March 24, 2017 – Celebrate India’s Ruby (Fortieth) Anniversary of Born-Again Democracy

This blog was posted on March 23, 2017 in the U.S. However it was already, March 24, 2017 in India.

morarji swearing in

In school, to figure out if we could make connections, we used to be asked to match items in Column I with those in Column II. I am feeling nostalgic today and have made a quiz appropriate for today – the fortieth anniversary of the first non-Congress government assuming office in India.

Hopefully you will have fun matching the names in Column I to the appropriate ones in Column II.  Write down your answers and compare them to the correct answers at the end of this blog. (For those of you wondering how the matching works – if you think Shanti Bhushan (2 in Column I) matches with Sushma Swaraj (a in Column II) match as ‘2a’. Give yourselves a few bonus points if you can guess what the connection is between those in Column I and Column II.

Column I

Column II

1. Jagjivan Ram

a. Sushma Swaraj
2. Shanti Bhushan

b. Rajnath Singh

3. Atal Behai Vajpayee

c. Jagat Prakash Nadda

4. George Fernandez

d. Arun jaitley

5. Charan Singh

e. Suresh Prabhu

6. Madhu Dandavate

f. Arun Jaitley
7. Morarji Desai

g. Narendra Modi

8. Raj Narain – Health

h. Ananth Geete
9. Lal Krishna Advani

i. Venkaiah Naidu

10. Haribhai M. Patel

j. Ravi Shankar Prasad

Column I is a list of folks who were in the Morarji Desai Cabinet from 1977. Column II is a list of folks in the present Narendra Modi Cabinet. It is a coincidence that both these Prime Ministers are from the state of Gujarat. March 24, 1977 was the day the Morarji cabinet was sworn in. Today we have much to celebrate.

As we think about the present state of Indian democracy, today seems an appropriate day to reflect on what might have been. As we ponder whether the goings on in Delhi and Lucknow are manifestations of the promise of ‘sabka saath, sabka vikas’, or attempts at a dangerous saffronization of a vibrant multi-communal society, let us be thankful that Indian democracy survived a dangerous assault. Put simply, all hues across the political spectrum have something to celebrate today.

For reasons no one has explained reasonably, on January 18, 1977 Mrs. Gandhi called an election during the Emergency that she had clamped on June 26, 1975. Those twenty-one months from June ’75 to March ’77 were dark days. If people are wondering how dark, dig more into the Rajan Case, or the case of Snehalatha Reddy, or the Turkman Gate Tragedy, or …

The outcome of the elections which were held from March 18- March 20, 1977 resulted in Mrs. Gandhi’s Congress Party losing to a coalition of parties who united to form the Janata Party. However look at the Election Commission of India’s Statistical Report on the election results (Vol. I click here, and, Vol II click here) and you will not find a Janata Party having contested. So little was the time to get organized, but so urgent was the need for unity against Mrs. Gandhi that they fought under the party banner of the Bharatiya Lok Dal (BLD). And today’s BJP was then more or less the Jan Sangh, and was an important part of the Janata coalition.

And what an amazing victory the coalition won. I still remember staying up late into the night of March 21, early morning of March 22 to hear the BBC’s Mark Tully report that Mrs. Gandhi had lost to Raj Narain from Rae Bareilly. All India Radio (AIR), the only domestic source of news in Bangalore that day had still not announced the political earthquake that was underway. I remember going to the newsstand across the park in Wilson Gardens to pick up a copy of the Deccan Herald, The Hindu, and the Indian Express. Even as a 12 year old, the significance of what happened in those elections was not lost on me. I was elated and can still taste that sense of joy.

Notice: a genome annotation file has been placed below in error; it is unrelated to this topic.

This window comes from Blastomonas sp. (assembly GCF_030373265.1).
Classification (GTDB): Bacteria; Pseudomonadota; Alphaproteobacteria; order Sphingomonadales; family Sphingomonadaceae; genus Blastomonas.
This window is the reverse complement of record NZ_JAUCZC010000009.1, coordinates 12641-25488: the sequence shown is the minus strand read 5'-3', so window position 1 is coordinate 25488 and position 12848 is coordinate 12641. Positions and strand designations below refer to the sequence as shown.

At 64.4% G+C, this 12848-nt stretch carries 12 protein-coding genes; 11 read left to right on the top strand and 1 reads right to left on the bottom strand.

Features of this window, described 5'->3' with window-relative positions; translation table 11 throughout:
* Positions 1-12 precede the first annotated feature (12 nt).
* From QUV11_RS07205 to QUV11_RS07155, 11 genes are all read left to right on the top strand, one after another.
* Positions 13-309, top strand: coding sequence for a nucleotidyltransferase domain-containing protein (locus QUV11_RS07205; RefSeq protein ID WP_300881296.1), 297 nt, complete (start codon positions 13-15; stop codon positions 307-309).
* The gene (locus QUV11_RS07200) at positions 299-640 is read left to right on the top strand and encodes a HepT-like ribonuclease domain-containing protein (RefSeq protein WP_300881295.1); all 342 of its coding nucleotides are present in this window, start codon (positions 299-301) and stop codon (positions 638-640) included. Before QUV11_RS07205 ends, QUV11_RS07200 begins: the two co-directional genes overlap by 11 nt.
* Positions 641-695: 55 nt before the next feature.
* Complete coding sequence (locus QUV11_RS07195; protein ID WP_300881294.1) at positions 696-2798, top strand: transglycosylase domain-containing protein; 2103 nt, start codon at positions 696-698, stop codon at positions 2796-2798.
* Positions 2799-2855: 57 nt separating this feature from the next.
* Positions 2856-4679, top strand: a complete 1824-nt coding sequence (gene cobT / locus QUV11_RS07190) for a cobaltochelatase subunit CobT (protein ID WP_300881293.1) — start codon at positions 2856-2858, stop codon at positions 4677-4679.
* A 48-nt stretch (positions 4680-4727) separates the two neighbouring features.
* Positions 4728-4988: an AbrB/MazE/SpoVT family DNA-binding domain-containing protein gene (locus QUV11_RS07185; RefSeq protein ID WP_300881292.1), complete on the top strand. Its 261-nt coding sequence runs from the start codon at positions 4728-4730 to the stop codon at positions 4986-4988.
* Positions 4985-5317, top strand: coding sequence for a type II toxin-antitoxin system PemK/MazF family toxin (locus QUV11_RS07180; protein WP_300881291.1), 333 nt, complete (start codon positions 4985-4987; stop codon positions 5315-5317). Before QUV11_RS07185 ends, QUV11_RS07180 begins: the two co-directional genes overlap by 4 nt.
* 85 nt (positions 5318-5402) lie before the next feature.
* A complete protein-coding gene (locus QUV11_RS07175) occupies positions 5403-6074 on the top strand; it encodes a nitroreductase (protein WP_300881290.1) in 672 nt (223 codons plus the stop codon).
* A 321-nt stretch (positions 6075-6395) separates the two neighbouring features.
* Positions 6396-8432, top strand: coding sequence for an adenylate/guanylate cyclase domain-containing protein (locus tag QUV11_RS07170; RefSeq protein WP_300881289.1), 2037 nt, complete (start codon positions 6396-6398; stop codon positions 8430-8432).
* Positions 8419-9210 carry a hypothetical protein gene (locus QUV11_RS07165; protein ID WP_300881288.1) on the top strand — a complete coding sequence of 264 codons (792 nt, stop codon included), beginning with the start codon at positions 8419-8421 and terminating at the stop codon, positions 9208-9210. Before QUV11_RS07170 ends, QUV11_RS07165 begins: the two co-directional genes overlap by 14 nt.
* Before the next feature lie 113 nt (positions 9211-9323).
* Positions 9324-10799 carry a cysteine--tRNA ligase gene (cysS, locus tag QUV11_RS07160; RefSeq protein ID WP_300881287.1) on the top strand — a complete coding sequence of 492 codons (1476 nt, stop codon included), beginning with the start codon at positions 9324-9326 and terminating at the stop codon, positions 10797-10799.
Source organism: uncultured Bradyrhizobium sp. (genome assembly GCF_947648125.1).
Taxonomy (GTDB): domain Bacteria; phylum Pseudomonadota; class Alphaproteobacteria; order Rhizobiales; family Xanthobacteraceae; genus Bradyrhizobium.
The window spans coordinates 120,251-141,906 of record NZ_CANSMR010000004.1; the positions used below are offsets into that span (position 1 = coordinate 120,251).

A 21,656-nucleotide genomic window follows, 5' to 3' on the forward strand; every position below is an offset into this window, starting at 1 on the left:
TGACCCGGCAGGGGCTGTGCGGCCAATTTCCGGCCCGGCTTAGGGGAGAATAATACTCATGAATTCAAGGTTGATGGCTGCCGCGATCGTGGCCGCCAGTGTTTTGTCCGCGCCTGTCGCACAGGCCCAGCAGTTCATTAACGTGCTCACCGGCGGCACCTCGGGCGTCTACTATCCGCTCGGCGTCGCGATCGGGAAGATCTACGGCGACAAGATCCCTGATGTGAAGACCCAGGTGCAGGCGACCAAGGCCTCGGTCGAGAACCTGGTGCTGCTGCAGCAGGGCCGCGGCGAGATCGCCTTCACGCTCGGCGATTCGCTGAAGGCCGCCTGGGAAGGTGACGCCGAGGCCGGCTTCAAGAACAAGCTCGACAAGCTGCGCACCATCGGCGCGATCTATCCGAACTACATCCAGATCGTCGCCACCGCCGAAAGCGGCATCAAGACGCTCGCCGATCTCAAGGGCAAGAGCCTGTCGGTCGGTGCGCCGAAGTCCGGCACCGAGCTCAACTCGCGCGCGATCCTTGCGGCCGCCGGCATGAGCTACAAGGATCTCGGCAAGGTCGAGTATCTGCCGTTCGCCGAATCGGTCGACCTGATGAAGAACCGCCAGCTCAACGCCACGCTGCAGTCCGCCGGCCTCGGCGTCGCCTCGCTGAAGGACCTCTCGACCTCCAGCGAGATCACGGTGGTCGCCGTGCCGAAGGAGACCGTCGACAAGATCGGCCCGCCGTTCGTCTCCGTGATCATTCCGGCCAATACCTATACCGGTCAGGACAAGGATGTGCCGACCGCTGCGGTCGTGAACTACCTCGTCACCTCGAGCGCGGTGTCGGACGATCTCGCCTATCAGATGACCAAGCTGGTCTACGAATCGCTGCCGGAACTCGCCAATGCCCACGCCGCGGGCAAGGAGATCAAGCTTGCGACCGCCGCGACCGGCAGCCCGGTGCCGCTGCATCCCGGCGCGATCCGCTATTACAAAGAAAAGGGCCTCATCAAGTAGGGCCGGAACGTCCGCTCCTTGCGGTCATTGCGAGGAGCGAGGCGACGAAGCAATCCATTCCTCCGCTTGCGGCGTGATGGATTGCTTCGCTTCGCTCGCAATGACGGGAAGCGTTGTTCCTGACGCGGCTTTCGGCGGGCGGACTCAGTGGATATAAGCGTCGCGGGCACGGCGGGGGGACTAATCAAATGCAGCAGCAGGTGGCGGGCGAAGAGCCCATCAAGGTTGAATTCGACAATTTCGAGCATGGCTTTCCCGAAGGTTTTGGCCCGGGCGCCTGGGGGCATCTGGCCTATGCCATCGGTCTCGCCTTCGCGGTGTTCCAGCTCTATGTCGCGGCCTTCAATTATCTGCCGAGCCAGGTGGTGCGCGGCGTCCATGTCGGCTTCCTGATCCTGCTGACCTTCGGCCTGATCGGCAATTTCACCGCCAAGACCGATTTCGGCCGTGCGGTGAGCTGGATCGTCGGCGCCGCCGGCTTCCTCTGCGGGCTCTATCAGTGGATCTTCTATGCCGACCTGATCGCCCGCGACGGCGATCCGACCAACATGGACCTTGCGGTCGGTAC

And on March 24, 1977 Morarji Desai was administered the oath of office as India’s first non-Congress Prime Minister. And if you enjoyed seeing Morarji take the oath, then it is well worth seeing the Jagjivan Babu and Raj Narain – debatably the two folks who could take greatest credit for Mrs. Gandhi’s defeat and downfall – taking their oaths as they became Cabinet members on that day. It was all so simple, simply amazing.

The coalition that dislodged Mrs. Gandhi and ended the horror called the Emergency, did not last long as a government, or a party. In an irony which only Indian politics can create, Charan Singh who was the undisputed leader of the original Bharatiya Lok Dal (the banner under which the Janata folks fought the election) withdrew support to the Morarji Desai government, and with the support of Mrs. Gandhi’s Congress Party (I kid you not) formed a government, which never faced parliament and paved the way for an election which saw Mrs. Gandhi return to power.

Its short life notwithstanding, the first non-Congress government which was sworn in on that March 24th, forty years ago had done its work – stop Mrs. Gandhi and end the Emergency. And simultaneously break the Congress monopoly on power at the center. So whatever you think of the present political configurations in Delhi, remember things could be worse. You could have still been under the Emergency, if Mrs. Gandhi had not called that election!

 Answers to Quiz (in brackets are the ministries that the individuals were/are in charge of).

1 d/f (Defense) ; 2 j (Law); 3a (External Affairs); 4h (Industry); 5b (Home); 6e (Railways); 7g (Prime Minister); 8c (Health); 9i (Information and Broadcasting); 10d/f (Finance)


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